They appeared to enjoy their food in King Henry VIII's day. Sweetmeats, sugared plums, pies, pasties, fine meats and game. Oh yes. And not a ready meal in sight. There were parties and feastings that would go on for days and days with puddings sculpted out of marchpane (marzipan). And the poor would come to the door for the copious leftovers. Nothing was wasted.
In The Other Boleyn Girl by Philippa Gregory, a fictionalised version of historical events, Mary, the sister to Anne Boleyn (who, if you remember, was the second wife of Henry VIII) is the other Boleyn girl. Mary was part of the King's court. She became his mistress and had his baby, Catherine.
During the summer after having her baby, the court was going to the New Forest to hunt deer via Sussex and Winchester. Mary decided to go to Kent instead. To Hever Castle. She craved the rest.
Anne, who was already there, could not understand why Mary wanted to be in Kent with her baby rather than court with the king. But Mary has realised what life is about. She wants to make her daughter happy.
During that summer Mary got on her horse and rode around the countryside. She saw the hay meadows cut, the wheatfields harvested and the cows separated from their calves. She also lay with her daughter under the trees and ticked her palms and nibbled her toes.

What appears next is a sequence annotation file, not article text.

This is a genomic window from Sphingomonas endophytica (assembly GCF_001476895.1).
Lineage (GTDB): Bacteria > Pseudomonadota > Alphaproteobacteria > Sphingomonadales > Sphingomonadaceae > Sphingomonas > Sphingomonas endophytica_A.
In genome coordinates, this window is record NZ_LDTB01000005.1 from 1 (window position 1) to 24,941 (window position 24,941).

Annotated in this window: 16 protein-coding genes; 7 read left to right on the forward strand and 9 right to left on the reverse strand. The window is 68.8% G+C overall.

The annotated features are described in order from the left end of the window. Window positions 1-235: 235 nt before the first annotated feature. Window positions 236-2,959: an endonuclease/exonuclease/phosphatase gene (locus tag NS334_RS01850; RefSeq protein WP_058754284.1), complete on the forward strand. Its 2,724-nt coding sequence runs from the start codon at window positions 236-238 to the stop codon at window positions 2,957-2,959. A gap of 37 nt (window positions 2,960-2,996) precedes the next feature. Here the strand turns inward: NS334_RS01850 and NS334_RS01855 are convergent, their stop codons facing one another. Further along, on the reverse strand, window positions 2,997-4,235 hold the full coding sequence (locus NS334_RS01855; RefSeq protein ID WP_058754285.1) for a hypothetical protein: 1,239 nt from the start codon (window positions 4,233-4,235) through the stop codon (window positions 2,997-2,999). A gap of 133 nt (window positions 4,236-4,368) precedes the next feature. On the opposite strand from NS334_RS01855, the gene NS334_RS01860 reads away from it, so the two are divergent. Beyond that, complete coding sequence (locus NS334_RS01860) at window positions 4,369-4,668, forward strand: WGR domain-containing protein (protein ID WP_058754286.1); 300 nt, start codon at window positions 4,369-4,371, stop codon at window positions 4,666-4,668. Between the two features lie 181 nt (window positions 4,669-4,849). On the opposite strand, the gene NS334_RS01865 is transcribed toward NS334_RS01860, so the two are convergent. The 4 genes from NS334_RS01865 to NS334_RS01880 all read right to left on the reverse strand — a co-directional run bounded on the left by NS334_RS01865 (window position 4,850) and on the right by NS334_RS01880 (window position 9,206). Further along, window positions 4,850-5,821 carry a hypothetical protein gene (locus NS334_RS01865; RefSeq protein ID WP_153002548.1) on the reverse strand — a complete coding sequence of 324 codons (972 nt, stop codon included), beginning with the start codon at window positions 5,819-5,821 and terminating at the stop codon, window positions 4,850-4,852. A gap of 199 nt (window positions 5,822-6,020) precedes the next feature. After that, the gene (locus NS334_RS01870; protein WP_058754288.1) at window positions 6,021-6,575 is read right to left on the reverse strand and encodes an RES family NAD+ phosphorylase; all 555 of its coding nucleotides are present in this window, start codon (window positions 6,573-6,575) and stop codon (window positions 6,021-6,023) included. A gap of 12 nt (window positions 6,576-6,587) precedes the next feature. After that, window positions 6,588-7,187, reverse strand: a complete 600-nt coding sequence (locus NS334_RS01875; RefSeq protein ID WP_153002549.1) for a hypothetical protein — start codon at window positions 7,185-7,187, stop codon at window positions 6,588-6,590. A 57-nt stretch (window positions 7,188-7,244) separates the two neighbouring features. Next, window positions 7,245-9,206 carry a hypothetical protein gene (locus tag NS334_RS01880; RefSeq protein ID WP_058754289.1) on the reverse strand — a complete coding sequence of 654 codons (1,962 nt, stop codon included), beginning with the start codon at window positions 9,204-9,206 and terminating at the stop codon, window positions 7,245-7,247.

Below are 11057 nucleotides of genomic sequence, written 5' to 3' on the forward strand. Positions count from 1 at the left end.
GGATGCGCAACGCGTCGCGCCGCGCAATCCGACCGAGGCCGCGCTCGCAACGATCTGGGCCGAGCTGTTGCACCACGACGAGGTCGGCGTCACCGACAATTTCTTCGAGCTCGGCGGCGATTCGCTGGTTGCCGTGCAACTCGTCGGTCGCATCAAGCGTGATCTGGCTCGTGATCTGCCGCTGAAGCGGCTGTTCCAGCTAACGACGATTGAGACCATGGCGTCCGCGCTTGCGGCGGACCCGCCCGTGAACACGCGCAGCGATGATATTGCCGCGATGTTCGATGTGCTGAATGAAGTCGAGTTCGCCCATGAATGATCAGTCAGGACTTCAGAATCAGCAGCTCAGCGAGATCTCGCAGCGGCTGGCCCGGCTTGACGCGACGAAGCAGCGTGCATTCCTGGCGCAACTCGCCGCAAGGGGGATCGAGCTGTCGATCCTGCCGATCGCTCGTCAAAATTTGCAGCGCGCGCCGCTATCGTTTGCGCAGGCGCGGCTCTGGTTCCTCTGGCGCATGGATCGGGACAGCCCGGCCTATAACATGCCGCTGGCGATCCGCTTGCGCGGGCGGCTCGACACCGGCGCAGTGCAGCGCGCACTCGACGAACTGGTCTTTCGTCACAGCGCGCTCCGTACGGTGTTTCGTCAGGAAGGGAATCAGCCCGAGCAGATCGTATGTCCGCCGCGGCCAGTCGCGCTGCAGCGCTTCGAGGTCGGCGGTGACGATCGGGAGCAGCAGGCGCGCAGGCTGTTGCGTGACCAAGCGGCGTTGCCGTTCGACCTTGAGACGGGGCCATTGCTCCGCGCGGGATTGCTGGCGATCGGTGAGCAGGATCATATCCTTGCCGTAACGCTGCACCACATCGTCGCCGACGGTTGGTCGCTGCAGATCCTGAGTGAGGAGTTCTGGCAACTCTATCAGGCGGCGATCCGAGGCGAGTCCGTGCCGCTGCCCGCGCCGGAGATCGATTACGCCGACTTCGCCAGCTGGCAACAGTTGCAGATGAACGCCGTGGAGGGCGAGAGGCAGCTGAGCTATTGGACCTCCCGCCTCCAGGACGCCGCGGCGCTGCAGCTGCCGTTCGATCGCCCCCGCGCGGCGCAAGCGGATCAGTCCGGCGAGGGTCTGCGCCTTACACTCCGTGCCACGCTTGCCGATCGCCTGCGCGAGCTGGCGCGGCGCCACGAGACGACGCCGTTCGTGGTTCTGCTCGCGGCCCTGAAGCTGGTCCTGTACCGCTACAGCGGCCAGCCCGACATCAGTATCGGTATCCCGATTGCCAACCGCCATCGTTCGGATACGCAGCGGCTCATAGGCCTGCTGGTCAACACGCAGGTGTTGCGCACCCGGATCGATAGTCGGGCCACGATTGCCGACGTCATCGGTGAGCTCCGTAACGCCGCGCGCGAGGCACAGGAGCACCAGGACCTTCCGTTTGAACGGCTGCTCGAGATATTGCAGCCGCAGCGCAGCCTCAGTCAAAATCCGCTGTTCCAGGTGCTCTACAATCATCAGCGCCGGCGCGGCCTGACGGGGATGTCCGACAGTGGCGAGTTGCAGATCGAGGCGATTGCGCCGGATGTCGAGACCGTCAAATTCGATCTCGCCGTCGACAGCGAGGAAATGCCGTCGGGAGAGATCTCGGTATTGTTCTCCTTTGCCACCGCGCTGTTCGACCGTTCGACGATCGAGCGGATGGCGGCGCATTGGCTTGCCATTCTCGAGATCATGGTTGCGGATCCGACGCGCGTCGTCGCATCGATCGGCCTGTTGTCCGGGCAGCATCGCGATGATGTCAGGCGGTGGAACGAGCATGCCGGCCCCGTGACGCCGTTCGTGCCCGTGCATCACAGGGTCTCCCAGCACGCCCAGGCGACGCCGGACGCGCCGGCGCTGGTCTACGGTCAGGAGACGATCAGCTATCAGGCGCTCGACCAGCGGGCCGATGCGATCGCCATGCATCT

And as the summer became late summer, the apples grew larger and the plums richer in the orchard with the sound of wasps filling the air. This wonderful fruit signified that the season was coming to an end. Her time with her daughter was coming to an end. It would soon be October and Mary was expected back at court in Windsor.
"The apples swelled round and rosy in the orchard. I went into the kitchen and asked the cook to make us great fat apple dumplings for our dinner."
A late summer pudding signifying happy times.
The following recipe is, well, possibly not entirely historically correct. After all, buying pastry from the supermarket is not something they did in the 1500s. But with all the apples around at the moment, it is a great dish and so easy to make. Enjoy.
Rolling pin, apple peeler/corer, oven proof tray
1 375g packet sweet shortcrust pastry
2 apples (I used a cooking apple and desert and both were lovely)
2 tablespoons sugar
2 pinches of cinnamon (optional)
- Pre-heat oven to 160 degrees fan.
- Prepare your pastry before coring the apples so the apples don't go brown. Cut the block in half and roll out each half into a rough triangle. Shortcrust can be delicate so take it easy.
- Peel and core the apples. Place each one on the pastry squares.
- Place a tablespoon of sugar down each apple centre plus currants (if using). Add a pinch of cinnamon.
- Now to wrap the apples in the pastry. Gently bring the pastry up at each side and bring together at the top. Pinch to join.
- Use your hands to press the pastry smooth as you turn the apple. Make sure there are no holes.
- Place onto a baking tray and add a splash of water.
- Bake for 30 minutes.
- Serve with some warm golden syrup drizzled over.